There’s no “some day,” Paul says. It’s day right now. Even if no one else lives this way, he tells his Romans, you are to live peaceably with all. With everyone.
What are we waiting for? Jesus to return in the clouds and make peace, destroy weapons for us? He’s said that’s not how he operates. God-with-us comes to people and changes them from within, and so changes the world.
But we seem to always hope and wait for a different way of God.
Christians have killed more people in world history than any other group you can name. We’ve spent too much time waiting for Christ instead of being Christ.
The first disciples began the problem. After Jesus rose, they completely misunderstood the cross. They asked Jesus if now he was going to drive out the Romans, lead the rebellion, restore Israel. No, Jesus told them. They would be filled with the Spirit to go as Christ to all the world, vulnerable and loving witnesses. That’s the plan.
Why would we expect Jesus to do anything different now or in some future return? Jesus promised to return, and has. For 2,000 years people have been made into Christ and sent into the world to make peace. To bring mercy and love and grace. To destroy swords and guns, and end violence by living non-violent, passionate lives of peacemakers and love-bringers.
When the Church obsesses over a superhero Christ sailing in on the clouds to fix everything that we can’t be bothered to fix or change or heal, we act exactly as Christ and Paul tell us not to. We become children of the night, seeking power and control. We don’t see our personal lives as relevant to God’s plan of healing all things, and resist change. We start trying to dominate the world and protect our institutions instead of being a little yeast in a large batch of flour, a tiny seed in a massive field. And evil is done, again and again.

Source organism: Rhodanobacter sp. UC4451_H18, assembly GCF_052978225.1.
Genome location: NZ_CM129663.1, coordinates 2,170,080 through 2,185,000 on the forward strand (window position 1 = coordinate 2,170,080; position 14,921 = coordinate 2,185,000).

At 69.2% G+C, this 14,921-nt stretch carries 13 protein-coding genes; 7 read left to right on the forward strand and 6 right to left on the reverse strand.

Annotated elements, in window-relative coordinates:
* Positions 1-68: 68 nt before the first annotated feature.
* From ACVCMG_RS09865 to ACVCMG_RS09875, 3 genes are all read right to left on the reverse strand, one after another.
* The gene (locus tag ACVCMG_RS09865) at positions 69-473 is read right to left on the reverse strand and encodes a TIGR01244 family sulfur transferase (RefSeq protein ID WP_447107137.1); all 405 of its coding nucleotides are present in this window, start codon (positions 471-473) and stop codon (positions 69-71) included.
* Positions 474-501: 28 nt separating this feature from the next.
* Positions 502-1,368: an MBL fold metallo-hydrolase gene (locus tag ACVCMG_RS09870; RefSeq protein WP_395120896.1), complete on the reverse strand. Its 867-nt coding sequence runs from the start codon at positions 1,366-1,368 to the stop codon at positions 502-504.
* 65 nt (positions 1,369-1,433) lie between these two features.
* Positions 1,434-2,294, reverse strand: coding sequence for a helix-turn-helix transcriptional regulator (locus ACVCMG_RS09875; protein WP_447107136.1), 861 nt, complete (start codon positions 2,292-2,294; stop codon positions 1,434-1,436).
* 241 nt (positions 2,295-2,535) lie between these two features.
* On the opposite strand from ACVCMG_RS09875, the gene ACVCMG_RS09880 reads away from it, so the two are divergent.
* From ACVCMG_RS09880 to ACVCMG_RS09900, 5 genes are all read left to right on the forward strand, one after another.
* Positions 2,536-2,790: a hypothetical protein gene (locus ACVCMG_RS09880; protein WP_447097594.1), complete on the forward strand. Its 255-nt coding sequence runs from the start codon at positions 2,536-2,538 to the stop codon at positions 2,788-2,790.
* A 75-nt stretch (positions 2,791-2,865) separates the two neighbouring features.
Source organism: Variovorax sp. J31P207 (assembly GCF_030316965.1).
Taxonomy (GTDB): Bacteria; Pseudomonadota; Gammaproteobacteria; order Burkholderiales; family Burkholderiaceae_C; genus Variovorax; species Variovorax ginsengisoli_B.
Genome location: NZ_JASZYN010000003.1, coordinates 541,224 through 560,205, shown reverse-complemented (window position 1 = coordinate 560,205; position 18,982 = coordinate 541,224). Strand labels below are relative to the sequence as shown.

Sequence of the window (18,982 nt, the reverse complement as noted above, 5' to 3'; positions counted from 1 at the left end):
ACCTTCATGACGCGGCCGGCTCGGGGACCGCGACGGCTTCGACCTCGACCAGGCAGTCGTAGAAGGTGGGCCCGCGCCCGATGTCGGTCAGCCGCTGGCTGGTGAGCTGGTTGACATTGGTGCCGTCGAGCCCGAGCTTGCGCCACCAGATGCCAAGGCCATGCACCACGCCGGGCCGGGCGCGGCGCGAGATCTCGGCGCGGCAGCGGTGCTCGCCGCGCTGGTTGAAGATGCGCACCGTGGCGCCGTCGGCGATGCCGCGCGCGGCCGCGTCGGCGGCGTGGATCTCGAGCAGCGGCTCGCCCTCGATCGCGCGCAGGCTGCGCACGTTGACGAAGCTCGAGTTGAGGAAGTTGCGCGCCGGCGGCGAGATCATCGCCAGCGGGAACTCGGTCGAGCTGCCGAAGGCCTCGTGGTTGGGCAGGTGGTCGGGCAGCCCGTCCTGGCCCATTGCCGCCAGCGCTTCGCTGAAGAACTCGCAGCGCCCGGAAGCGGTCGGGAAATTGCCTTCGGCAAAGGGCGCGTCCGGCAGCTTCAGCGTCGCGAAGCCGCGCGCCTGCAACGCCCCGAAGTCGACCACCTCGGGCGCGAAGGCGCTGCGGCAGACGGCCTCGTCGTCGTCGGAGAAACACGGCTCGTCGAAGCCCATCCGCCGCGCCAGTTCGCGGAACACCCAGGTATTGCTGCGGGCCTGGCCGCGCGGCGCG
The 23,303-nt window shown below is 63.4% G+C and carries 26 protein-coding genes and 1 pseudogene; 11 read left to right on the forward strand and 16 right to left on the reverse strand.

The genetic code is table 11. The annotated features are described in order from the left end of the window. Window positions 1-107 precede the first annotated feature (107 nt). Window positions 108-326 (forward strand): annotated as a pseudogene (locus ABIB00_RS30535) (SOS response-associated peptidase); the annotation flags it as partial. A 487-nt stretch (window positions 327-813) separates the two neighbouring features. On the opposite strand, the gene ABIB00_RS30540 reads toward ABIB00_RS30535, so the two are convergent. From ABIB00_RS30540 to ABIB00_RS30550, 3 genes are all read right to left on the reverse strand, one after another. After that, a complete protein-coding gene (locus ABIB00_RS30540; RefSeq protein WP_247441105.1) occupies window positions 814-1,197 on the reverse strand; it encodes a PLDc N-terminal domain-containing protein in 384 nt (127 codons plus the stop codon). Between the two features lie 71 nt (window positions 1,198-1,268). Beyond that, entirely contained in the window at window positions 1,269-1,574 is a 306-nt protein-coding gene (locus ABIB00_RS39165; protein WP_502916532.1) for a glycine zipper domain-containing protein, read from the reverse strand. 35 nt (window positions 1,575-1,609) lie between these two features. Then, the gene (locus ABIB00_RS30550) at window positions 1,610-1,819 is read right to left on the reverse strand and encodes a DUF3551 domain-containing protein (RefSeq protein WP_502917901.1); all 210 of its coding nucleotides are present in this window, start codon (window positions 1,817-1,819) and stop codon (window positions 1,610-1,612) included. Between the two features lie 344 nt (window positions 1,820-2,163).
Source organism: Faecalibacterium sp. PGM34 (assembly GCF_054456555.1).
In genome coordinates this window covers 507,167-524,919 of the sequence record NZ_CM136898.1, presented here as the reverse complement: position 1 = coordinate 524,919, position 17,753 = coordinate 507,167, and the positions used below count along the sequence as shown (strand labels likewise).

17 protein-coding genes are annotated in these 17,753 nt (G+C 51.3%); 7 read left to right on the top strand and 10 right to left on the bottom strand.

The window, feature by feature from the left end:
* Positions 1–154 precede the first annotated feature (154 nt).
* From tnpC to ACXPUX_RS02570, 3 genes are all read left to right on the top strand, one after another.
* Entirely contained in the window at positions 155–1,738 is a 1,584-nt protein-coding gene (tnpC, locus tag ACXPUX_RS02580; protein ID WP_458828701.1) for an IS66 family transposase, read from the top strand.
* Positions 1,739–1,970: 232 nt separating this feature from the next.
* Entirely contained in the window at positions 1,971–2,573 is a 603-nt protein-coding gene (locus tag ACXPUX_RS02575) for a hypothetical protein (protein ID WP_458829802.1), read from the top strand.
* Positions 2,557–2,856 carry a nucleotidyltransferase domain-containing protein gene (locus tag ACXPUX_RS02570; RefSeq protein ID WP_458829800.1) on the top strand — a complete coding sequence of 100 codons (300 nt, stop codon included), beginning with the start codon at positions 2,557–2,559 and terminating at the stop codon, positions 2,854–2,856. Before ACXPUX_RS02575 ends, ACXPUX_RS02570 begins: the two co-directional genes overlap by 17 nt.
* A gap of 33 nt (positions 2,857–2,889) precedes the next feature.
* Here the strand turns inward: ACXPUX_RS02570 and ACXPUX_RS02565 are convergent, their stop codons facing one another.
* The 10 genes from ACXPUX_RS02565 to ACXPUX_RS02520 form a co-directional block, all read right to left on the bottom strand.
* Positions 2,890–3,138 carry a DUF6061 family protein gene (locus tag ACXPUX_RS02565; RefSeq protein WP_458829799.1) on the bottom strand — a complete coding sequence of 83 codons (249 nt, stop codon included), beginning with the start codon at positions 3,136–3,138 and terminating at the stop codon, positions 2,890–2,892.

Let this be your Advent: pray, “Come to this world, Lord Jesus, in me.”
Night is over, and it’s the day. While you have breath, be the coming of Christ you are meant to be. When you pray “Come, Lord Jesus” that way, things will change.
Because when you and I and all who carry the name of Christ start living as Christ, putting on the Lord Jesus, draping ourselves with love and compassion and patience and hope and making peace in our hearts, in our families, in our world, then Isaiah’s vision would happen now. War would be over. Violence in our families would be done. Attacks in our streets would be a thing of the past. People of faith hating those who disagree with them would be ancient history. Hunger and poverty and oppression all would disappear. All this, Christ says, could be our world right now.
Wake up. It’s already morning, and you are what you’ve been waiting for. Now live it, with the Spirit’s grace, for the sake of all things. And for your sake, too.
In the name of Jesus. Amen